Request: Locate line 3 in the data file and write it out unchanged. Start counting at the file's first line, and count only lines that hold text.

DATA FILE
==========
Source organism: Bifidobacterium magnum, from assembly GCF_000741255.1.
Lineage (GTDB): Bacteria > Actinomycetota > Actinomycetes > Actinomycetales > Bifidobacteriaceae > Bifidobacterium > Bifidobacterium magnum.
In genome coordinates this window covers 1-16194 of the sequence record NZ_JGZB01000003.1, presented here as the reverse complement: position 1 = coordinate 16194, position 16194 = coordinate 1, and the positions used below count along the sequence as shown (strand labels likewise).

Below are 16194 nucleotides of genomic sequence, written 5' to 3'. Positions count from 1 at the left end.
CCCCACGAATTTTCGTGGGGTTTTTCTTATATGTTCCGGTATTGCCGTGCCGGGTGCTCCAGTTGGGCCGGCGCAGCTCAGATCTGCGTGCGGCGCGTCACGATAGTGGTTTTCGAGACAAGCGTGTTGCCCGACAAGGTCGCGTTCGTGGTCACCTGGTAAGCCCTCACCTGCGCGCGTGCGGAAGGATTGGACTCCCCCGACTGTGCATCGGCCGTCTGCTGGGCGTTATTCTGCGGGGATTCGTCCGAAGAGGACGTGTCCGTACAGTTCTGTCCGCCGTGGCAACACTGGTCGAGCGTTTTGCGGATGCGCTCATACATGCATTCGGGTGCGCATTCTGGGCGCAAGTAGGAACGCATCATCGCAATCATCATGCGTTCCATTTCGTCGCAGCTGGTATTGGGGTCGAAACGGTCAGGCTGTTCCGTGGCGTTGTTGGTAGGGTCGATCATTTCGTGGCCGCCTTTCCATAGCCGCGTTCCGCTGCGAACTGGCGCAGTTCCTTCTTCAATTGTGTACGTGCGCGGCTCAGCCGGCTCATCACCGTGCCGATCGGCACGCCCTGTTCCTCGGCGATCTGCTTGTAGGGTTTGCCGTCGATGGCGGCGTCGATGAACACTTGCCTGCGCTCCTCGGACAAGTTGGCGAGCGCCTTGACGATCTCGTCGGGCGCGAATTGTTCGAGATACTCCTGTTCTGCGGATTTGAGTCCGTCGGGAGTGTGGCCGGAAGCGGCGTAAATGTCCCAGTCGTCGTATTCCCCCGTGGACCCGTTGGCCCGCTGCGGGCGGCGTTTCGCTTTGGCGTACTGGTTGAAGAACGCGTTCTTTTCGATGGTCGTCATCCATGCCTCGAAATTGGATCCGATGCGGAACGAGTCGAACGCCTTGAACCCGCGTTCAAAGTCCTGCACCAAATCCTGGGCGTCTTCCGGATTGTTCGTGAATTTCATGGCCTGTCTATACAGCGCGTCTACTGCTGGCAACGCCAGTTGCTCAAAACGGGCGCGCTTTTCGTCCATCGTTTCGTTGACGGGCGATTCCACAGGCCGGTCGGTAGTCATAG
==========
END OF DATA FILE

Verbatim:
In genome coordinates this window covers 1-16194 of the sequence record NZ_JGZB01000003.1, presented here as the reverse complement: position 1 = coordinate 16194, position 16194 = coordinate 1, and the positions used below count along the sequence as shown (strand labels likewise).